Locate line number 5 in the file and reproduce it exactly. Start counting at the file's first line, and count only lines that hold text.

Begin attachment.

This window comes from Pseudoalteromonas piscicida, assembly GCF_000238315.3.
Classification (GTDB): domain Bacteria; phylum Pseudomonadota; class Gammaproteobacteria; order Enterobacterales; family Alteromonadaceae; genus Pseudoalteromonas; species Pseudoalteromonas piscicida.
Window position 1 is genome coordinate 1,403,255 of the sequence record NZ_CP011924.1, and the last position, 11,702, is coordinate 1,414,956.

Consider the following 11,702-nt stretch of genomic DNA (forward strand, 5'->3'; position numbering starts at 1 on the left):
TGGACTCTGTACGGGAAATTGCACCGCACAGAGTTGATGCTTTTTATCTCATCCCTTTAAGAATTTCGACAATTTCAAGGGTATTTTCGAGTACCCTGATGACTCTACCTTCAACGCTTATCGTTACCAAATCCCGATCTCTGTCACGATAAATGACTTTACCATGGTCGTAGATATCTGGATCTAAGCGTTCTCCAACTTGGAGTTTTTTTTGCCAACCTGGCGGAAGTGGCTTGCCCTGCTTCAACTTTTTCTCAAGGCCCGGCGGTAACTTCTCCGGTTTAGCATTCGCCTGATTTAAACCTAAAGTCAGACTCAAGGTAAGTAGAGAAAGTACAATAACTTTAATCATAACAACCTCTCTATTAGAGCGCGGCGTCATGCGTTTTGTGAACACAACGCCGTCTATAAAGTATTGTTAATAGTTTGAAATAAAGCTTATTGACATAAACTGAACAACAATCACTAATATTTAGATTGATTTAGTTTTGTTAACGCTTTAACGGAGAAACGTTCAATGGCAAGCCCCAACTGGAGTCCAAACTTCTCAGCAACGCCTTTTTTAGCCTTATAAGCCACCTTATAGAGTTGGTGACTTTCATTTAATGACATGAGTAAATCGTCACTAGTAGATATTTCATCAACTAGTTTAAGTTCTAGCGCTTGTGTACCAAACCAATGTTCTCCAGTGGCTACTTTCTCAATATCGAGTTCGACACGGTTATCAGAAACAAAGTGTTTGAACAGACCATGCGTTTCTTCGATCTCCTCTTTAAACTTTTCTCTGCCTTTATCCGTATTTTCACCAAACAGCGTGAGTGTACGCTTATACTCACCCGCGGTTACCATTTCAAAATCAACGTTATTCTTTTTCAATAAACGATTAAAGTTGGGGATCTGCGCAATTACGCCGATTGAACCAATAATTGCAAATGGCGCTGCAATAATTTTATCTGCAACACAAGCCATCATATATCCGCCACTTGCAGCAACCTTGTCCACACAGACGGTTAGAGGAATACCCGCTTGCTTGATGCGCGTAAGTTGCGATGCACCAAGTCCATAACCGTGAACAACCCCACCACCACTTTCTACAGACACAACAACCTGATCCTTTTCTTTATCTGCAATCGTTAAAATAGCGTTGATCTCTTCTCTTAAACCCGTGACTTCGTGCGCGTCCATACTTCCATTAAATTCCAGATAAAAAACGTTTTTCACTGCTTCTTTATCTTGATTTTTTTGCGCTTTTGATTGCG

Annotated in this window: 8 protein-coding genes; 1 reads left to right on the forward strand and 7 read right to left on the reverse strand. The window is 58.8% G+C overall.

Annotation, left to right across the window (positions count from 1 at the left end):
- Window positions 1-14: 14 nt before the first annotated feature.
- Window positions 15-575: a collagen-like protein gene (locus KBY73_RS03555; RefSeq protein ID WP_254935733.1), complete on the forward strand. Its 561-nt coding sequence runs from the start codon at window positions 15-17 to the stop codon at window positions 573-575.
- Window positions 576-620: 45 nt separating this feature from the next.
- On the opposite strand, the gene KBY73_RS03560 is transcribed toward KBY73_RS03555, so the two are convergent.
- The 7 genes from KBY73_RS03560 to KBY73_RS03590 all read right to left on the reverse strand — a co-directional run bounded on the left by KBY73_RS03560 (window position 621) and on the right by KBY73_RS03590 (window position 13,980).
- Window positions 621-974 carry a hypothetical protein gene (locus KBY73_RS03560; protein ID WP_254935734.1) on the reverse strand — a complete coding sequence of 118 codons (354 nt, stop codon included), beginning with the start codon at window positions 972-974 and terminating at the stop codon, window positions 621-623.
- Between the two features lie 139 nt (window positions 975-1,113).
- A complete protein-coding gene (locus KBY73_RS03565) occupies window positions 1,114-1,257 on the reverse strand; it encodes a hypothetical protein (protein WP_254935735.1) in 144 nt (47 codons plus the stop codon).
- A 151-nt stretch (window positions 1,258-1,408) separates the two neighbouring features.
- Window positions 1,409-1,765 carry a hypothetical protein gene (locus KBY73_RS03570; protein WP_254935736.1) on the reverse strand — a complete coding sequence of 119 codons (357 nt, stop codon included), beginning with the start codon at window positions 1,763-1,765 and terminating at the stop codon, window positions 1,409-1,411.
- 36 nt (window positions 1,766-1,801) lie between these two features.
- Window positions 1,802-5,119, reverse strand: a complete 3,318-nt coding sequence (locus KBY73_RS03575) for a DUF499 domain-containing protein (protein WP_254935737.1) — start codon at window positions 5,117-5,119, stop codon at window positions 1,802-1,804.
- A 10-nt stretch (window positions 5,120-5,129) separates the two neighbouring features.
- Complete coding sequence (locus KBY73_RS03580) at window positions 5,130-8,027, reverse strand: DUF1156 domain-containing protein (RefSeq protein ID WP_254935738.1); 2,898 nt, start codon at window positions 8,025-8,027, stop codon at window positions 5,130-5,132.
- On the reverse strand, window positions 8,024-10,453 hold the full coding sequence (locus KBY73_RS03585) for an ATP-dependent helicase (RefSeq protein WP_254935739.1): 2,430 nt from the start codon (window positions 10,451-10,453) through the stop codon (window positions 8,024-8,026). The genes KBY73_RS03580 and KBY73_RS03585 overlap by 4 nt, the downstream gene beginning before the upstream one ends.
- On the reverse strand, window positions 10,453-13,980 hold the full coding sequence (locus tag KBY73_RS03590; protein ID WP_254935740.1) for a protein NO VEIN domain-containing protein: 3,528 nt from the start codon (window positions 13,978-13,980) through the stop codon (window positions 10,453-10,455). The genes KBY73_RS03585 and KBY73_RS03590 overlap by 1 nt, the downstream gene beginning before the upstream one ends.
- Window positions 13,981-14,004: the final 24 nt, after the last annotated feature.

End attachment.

TGGACTCTGTACGGGAAATTGCACCGCACAGAGTTGATGCTTTTTATCTCATCCCTTTAAGAATTTCGACAATTTCAAGGGTATTTTCGAGTACCCTGATGACTCTACCTTCAACGCTTATCGTTACCAAATCCCGATCTCTGTCACGATAAATGACTTTACCATGGTCGTAGATATCTGGATCTAAGCGTTCTCCAACTTGGAGTTTTTTTTGCCAACCTGGCGGAAGTGGCTTGCCCTGCTTCAACTTTTTCTCAAGGCCCGGCGGTAACTTCTCCGGTTTAGCATTCGCCTGATTTAAACCTAAAGTCAGACTCAAGGTAAGTAGAGAAAGTACAATAACTTTAATCATAACAACCTCTCTATTAGAGCGCGGCGTCATGCGTTTTGTGAACACAACGCCGTCTATAAAGTATTGTTAATAGTTTGAAATAAAGCTTATTGACATAAACTGAACAACAATCACTAATATTTAGATTGATTTAGTTTTGTTAACGCTTTAACGGAGAAACGTTCAATGGCAAGCCCCAACTGGAGTCCAAACTTCTCAGCAACGCCTTTTTTAGCCTTATAAGCCACCTTATAGAGTTGGTGACTTTCATTTAATGACATGAGTAAATCGTCACTAGTAGATATTTCATCAACTAGTTTAAGTTCTAGCGCTTGTGTACCAAACCAATGTTCTCCAGTGGCTACTTTCTCAATATCGAGTTCGACACGGTTATCAGAAACAAAGTGTTTGAACAGACCATGCGTTTCTTCGATCTCCTCTTTAAACTTTTCTCTGCCTTTATCCGTATTTTCACCAAACAGCGTGAGTGTACGCTTATACTCACCCGCGGTTACCATTTCAAAATCAACGTTATTCTTTTTCAATAAACGATTAAAGTTGGGGATCTGCGCAATTACGCCGATTGAACCAATAATTGCAAATGGCGCTGCAATAATTTTATCTGCAACACAAGCCATCATATATCCGCCACTTGCAGCAACCTTGTCCACACAGACGGTTAGAGGAATACCCGCTTGCTTGATGCGCGTAAGTTGCGATGCACCAAGTCCATAACCGTGAACAACCCCACCACCACTTTCTACAGACACAACAACCTGATCCTTTTCTTTATCTGCAATCGTTAAAATAGCGTTGATCTCTTCTCTTAAACCCGTGACTTCGTGCGCGTCCATACTTCCATTAAATTCCAGATAAAAAACGTTTTTCACTGCTTCTTTATCTTGATTTTTTTGCGCTTTTGATTGCG